8. Gold Medal Hockey Team Sings Banned National Anthem

The “Olympic Athletes from Russia” sing their banned national anthem with gusto after winning gold in hockey.

Those Olympic Athletes from Russia competitors faced several restrictions in Pyeongchang. They were not allowed to carry the Russian flag during ceremonies, and gold medal winners would not hear the Russian anthem; instead, the Olympic anthem would be played. But after the OAR team defeated Germany to win the gold medal in men’s hockey, team members stood at attention for the anthem — only when the song began, team members defiantly sang the Russian anthem. Russian fans in the audience joined in.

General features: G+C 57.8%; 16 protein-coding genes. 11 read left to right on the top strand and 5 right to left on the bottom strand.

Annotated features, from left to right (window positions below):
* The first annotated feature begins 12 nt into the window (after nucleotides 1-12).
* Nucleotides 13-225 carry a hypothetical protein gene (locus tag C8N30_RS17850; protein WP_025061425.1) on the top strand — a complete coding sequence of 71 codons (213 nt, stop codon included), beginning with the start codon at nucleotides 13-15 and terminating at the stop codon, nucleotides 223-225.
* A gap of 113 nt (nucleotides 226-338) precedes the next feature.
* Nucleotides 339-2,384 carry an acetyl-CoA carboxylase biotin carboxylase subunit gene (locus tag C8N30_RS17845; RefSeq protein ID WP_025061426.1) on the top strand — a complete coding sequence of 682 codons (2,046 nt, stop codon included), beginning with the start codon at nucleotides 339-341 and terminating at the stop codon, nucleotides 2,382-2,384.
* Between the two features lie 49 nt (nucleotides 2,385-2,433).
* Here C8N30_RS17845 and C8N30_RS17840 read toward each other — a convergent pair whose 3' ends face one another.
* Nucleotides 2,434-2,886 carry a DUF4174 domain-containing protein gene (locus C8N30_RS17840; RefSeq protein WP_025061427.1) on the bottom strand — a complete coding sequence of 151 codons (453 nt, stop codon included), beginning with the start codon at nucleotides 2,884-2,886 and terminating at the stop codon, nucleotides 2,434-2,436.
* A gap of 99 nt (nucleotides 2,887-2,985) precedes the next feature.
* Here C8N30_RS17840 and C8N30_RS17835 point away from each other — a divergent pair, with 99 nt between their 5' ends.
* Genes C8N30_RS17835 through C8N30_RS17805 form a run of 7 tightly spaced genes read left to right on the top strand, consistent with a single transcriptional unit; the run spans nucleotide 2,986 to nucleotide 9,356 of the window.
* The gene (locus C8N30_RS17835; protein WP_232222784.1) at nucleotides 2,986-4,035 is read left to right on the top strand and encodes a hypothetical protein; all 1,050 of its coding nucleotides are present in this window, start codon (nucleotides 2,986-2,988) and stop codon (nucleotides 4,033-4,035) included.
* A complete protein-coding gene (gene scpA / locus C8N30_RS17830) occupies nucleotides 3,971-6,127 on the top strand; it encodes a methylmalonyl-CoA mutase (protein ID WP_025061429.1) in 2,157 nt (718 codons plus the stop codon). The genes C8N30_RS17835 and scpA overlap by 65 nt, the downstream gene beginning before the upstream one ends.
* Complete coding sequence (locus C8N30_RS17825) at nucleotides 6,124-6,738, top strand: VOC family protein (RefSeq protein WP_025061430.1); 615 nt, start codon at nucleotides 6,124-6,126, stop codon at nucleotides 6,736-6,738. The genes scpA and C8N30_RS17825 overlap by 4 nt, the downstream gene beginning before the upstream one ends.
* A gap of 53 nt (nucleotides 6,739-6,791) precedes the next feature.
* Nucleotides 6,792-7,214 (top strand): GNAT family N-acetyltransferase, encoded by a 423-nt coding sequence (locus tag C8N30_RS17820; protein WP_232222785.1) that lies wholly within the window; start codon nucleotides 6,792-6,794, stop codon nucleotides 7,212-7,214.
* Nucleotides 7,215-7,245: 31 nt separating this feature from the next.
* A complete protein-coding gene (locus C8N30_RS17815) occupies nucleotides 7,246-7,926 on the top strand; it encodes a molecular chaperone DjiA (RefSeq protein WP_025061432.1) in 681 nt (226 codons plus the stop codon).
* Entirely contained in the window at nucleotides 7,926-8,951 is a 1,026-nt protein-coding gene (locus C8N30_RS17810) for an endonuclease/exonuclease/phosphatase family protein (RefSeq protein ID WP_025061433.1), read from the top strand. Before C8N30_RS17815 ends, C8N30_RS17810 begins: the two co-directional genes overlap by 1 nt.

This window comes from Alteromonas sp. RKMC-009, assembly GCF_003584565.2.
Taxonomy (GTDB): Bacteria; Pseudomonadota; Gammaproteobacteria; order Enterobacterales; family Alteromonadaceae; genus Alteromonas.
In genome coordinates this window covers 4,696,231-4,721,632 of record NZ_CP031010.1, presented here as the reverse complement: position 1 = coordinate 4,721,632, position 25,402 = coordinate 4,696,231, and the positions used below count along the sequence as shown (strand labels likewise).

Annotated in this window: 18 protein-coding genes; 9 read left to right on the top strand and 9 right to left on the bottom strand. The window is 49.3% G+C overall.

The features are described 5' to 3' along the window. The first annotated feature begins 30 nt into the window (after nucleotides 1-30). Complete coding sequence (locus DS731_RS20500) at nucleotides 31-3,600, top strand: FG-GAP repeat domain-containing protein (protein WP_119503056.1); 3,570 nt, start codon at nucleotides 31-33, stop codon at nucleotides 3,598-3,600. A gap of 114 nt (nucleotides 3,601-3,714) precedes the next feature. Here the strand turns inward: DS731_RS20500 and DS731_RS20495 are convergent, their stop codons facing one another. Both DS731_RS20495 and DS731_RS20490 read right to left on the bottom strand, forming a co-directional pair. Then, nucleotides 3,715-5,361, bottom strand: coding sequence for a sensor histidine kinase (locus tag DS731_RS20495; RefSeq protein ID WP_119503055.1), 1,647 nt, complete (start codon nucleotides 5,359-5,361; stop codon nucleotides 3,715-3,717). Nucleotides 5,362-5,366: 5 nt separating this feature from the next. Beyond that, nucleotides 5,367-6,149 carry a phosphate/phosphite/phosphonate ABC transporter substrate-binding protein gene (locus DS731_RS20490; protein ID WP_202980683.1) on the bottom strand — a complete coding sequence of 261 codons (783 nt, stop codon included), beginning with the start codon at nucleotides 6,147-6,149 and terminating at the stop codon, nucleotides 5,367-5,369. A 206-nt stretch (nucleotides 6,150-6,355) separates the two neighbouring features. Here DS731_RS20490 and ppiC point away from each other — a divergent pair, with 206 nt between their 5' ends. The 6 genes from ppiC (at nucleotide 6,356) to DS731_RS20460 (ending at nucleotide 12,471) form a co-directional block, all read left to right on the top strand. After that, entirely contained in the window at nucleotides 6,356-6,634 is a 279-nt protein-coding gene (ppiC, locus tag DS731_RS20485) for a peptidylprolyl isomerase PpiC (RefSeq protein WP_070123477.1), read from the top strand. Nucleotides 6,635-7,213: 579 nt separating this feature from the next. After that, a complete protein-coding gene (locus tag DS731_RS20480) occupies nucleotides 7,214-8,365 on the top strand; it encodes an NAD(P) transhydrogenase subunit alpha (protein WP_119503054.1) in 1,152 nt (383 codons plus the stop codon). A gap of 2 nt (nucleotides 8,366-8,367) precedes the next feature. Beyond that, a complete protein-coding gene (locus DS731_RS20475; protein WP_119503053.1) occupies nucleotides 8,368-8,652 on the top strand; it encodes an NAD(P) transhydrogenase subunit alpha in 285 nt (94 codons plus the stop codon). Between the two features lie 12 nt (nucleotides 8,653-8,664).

7. North Korea Makes Presence Felt in Bizarre Ways

No, that is not Kim Jong Un, just some guy named “Howard” from Australia.

Although these Olympics were in South Korea, its neighbors from the north made their presence felt. And we’re not just talking about the Kim Jong Un impersonator who appeared now and then (he turned out to be an Australian who identified himself only as “Howard. Really). While the real Jong Un didn’t attend, he sent his sister in his place. Kim Yo Jong became the first leader of North Korea’s ruling family to visit South Korea since the end of the Korean War. After CNN.com published a lengthy, generally positive feature on Kim, critics pointed out she was the North Korean equivalent of Adolf Hitler’s Joseph Goebbels.

Then we had the mysterious North Korean cheerleaders, who showed up to ardently cheer on the unified Korean Olympic team. Everyone had questions: Just who were these young women? How were they chosen? Unfortunately, the answers weren’t pleasant. Bloomberg News reported the girls were used as sex slaves brought in to service North Korean regime members in Pyeongchang.